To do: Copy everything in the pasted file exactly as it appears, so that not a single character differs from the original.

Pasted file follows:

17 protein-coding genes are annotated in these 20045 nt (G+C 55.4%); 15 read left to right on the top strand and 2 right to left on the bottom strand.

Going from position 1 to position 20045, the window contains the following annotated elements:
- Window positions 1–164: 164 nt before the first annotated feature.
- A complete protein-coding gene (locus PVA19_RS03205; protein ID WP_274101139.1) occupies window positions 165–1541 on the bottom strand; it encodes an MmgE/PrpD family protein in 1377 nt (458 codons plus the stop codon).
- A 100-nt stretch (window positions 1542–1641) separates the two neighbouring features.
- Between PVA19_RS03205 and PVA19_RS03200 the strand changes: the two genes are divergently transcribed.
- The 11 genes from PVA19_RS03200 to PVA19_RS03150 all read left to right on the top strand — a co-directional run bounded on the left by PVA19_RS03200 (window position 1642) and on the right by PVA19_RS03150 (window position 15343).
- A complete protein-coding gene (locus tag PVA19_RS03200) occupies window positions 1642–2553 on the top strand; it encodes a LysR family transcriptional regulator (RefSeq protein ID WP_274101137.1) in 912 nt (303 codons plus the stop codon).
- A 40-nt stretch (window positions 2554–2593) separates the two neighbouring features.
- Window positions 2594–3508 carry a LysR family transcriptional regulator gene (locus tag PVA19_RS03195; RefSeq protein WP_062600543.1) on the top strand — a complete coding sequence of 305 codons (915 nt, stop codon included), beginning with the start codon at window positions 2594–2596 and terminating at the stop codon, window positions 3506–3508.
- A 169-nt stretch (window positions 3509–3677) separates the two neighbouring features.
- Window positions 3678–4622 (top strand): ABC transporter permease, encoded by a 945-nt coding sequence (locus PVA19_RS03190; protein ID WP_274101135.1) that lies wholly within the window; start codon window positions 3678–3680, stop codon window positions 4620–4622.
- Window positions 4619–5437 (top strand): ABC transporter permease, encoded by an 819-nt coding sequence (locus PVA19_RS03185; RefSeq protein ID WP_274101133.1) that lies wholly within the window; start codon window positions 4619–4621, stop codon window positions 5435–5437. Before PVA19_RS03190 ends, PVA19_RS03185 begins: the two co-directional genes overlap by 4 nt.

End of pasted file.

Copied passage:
17 protein-coding genes are annotated in these 20045 nt (G+C 55.4%); 15 read left to right on the top strand and 2 right to left on the bottom strand.

Going from position 1 to position 20045, the window contains the following annotated elements:
- Window positions 1–164: 164 nt before the first annotated feature.
- A complete protein-coding gene (locus PVA19_RS03205; protein ID WP_274101139.1) occupies window positions 165–1541 on the bottom strand; it encodes an MmgE/PrpD family protein in 1377 nt (458 codons plus the stop codon).
- A 100-nt stretch (window positions 1542–1641) separates the two neighbouring features.
- Between PVA19_RS03205 and PVA19_RS03200 the strand changes: the two genes are divergently transcribed.
- The 11 genes from PVA19_RS03200 to PVA19_RS03150 all read left to right on the top strand — a co-directional run bounded on the left by PVA19_RS03200 (window position 1642) and on the right by PVA19_RS03150 (window position 15343).
- A complete protein-coding gene (locus tag PVA19_RS03200) occupies window positions 1642–2553 on the top strand; it encodes a LysR family transcriptional regulator (RefSeq protein ID WP_274101137.1) in 912 nt (303 codons plus the stop codon).
- A 40-nt stretch (window positions 2554–2593) separates the two neighbouring features.
- Window positions 2594–3508 carry a LysR family transcriptional regulator gene (locus tag PVA19_RS03195; RefSeq protein WP_062600543.1) on the top strand — a complete coding sequence of 305 codons (915 nt, stop codon included), beginning with the start codon at window positions 2594–2596 and terminating at the stop codon, window positions 3506–3508.
- A 169-nt stretch (window positions 3509–3677) separates the two neighbouring features.
- Window positions 3678–4622 (top strand): ABC transporter permease, encoded by a 945-nt coding sequence (locus PVA19_RS03190; protein ID WP_274101135.1) that lies wholly within the window; start codon window positions 3678–3680, stop codon window positions 4620–4622.
- Window positions 4619–5437 (top strand): ABC transporter permease, encoded by an 819-nt coding sequence (locus PVA19_RS03185; RefSeq protein ID WP_274101133.1) that lies wholly within the window; start codon window positions 4619–4621, stop codon window positions 5435–5437. Before PVA19_RS03190 ends, PVA19_RS03185 begins: the two co-directional genes overlap by 4 nt.